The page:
Clyde Prestowitz, a former U.S. trade negotiator, notes that China and India have a combined 230 million people considered "highly skilled" - not far off the entire population of the United States.

"It's true these are poor countries on average, but these are big populations," he said during a recent visit to Tokyo. "We've been talking about globalization for a long time, except half of the population has been out. Now they're in."

Much of Asia already depends on the Chinese economy to fire growth, and China is widely credited by economists with pulling the region out of the financial crisis of the 1990s.

So, according to Prestowitz, the rise of China isn't what the developed countries should fear.

"What we should fear is its failure," he said.

But as China's economy has grown, so has its military.

In March last year, Beijing announced it was increasing its defense budget 12.5 percent, to about US$29.9 billion (euro23.7 billion), twice as much as in 2000.

That figure is generally considered an underestimate. It excludes key areas, such as foreign weapons procurement and support for its nuclear stockpile. The actual budget could be two to three times higher.

"China will not threaten anyone," its latest national defense policy statement said. "China needs a peaceful international environment to develop itself... China will never pursue expansion and hegemony."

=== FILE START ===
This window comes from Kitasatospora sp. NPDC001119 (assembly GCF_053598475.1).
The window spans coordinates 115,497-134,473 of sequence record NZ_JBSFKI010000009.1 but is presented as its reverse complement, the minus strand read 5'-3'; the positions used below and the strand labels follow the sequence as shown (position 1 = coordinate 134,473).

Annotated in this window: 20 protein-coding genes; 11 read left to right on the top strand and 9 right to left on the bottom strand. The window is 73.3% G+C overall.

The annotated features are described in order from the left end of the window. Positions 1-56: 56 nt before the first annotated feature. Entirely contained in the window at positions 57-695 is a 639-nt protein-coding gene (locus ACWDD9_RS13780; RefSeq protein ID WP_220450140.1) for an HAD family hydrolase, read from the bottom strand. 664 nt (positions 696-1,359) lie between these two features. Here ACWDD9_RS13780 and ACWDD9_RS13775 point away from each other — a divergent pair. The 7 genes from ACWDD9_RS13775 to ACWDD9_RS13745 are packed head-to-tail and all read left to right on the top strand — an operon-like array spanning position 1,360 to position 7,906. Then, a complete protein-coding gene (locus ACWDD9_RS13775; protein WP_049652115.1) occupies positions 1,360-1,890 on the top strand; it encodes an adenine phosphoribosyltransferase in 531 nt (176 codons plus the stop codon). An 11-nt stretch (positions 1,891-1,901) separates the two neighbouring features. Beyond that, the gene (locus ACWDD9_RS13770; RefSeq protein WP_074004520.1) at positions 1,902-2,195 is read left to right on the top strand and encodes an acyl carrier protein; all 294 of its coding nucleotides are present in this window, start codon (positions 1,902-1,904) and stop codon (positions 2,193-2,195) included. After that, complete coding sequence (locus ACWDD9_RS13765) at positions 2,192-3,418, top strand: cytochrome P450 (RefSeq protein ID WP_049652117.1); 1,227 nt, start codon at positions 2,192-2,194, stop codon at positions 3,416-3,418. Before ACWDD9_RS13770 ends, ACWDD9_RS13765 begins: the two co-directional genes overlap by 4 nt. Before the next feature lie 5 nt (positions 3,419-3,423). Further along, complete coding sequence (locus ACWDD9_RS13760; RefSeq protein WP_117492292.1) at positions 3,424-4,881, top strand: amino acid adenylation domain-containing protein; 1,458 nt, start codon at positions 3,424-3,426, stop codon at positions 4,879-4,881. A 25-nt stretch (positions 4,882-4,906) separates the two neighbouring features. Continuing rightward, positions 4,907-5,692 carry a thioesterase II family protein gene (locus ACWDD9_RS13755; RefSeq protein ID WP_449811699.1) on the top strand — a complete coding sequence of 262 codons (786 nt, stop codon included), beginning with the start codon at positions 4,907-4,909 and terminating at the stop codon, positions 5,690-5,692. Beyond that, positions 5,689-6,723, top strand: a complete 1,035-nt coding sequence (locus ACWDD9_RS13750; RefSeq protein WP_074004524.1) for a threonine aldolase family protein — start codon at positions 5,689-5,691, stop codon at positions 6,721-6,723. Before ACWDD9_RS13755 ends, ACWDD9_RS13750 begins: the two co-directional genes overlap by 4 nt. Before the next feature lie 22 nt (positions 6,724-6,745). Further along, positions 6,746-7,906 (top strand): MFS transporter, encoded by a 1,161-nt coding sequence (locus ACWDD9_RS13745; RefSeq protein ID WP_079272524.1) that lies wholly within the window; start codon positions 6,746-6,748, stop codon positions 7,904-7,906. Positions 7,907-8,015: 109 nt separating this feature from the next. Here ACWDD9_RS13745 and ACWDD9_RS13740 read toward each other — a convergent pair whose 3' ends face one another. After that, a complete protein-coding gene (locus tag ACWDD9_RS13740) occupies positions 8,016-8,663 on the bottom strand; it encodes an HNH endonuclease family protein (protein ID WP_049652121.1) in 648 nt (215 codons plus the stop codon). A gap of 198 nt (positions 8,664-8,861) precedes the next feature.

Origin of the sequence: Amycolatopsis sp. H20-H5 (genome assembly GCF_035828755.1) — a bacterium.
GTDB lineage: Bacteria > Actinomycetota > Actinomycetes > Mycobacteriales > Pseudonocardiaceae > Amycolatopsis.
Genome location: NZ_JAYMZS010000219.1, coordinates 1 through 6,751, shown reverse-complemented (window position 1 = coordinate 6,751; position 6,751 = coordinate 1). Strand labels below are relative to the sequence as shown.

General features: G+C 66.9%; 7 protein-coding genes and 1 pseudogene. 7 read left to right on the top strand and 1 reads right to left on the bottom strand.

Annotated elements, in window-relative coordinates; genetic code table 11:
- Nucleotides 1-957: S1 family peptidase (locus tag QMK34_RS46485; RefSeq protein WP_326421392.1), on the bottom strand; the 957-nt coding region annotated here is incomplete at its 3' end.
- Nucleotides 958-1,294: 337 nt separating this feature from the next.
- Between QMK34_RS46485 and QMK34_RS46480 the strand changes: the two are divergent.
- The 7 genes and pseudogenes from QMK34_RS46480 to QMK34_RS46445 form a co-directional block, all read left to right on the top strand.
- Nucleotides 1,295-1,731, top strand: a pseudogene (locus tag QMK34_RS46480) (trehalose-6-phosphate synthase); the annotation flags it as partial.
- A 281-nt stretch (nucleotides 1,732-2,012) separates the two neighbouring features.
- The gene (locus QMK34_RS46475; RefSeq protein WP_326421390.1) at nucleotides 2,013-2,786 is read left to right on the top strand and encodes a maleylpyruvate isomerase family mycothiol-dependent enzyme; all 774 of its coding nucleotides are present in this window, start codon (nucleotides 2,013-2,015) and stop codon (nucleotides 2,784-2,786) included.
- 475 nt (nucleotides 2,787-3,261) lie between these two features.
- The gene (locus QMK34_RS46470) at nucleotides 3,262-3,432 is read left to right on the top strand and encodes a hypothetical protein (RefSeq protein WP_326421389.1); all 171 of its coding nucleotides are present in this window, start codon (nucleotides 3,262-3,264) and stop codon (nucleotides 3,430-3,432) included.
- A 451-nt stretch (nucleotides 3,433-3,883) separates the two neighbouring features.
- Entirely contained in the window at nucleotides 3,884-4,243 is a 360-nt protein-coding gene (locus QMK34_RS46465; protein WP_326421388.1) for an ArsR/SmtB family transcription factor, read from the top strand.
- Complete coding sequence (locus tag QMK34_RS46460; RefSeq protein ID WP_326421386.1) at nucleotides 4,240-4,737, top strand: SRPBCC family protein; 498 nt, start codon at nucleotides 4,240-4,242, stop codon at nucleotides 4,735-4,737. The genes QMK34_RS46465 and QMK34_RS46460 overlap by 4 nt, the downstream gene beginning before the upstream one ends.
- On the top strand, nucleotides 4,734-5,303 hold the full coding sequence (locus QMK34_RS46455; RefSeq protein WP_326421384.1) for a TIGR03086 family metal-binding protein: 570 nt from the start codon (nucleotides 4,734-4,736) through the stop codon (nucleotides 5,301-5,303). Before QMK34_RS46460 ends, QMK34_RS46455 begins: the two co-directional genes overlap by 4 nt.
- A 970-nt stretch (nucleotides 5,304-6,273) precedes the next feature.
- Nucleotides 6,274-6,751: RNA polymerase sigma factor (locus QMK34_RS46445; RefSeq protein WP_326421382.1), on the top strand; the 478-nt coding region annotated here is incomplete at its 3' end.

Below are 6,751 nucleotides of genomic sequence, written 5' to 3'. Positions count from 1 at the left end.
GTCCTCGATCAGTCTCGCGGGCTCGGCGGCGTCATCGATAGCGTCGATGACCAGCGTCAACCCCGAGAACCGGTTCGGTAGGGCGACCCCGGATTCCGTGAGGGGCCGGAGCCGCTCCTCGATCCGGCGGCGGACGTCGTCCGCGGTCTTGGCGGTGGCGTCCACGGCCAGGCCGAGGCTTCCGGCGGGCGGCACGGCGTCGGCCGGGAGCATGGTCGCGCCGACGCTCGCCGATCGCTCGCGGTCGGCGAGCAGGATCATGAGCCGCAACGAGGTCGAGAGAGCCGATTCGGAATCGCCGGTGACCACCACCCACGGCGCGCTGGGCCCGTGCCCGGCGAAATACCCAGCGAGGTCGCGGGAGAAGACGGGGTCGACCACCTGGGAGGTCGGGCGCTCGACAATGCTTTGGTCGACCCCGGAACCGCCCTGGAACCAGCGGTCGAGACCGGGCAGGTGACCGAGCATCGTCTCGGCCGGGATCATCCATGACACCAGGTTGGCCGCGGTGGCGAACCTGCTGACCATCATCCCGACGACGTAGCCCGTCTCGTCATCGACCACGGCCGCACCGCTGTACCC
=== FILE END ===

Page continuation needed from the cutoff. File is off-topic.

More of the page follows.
The Pentagon sees it differently.

"China does not now face a direct threat from another nation," it said in a report last July. "Yet, it continues to invest heavily in its military, particularly in programs designed to improve power projection... In the future, China's leaders may be tempted to resort to force or coercion more quickly to press diplomatic advantage, advance security interests or resolve disputes."

Taiwan remains the key concern.

Beijing has acquired Russian Sukhoi fighters to control the Taiwan Strait and has deployed 650-730 mobile short-range ballistic missiles on its side of the coastline. Last summer, China conducted a large-scale joint exercise with Russia that focused on a sea blockade and landing operations that were widely regarded as a test-run for military action against the island.

The National People's Congress increased pressure on Taipei in March last year by passing the anti-secessionist law, which states Beijing will allow "no interference by outside forces" and shall never let Taiwan secede "under any name or by any means."

China's military growth suggests it is looking beyond Taiwan, however.

Last June, China test-fired a Ju Lang 2 submarine-launched ballistic missile. An improved version of the Dong Feng 31, China's ICBM, the Ju Lang 2 has an estimated range of about 8,000 kilometers (4,800 miles), putting the continental U.S. within striking distance.

China has no aircraft carriers, but submarines are seen as a good indicator of Beijing's desire to project force beyond its shores. Western military analysts believe the Chinese are significantly improving their submarine fleet through domestic production and procurement from Russia.

In a report to Congress in March, Adm. William Fallon, commander of the U.S. Pacific Command, said the Navy has renewed its focus on anti-submarine warfare "in view of the proliferation and increased capability of submarines in Asia and the Pacific."

"While nowhere near U.S. capabilities, the PLA is enhancing a diverse and robust array of military hardware," he said, adding that the United States is strongly encouraging Chinese military leaders to "substantively engage us in a more transparent manner."

The Pentagon is putting a larger proportion of its submarine fleet in the Pacific, adding another aircraft carrier battle group and bolstering and reshaping its forces on the tiny island of Guam, a U.S. territory about halfway between Hawaii and Tokyo.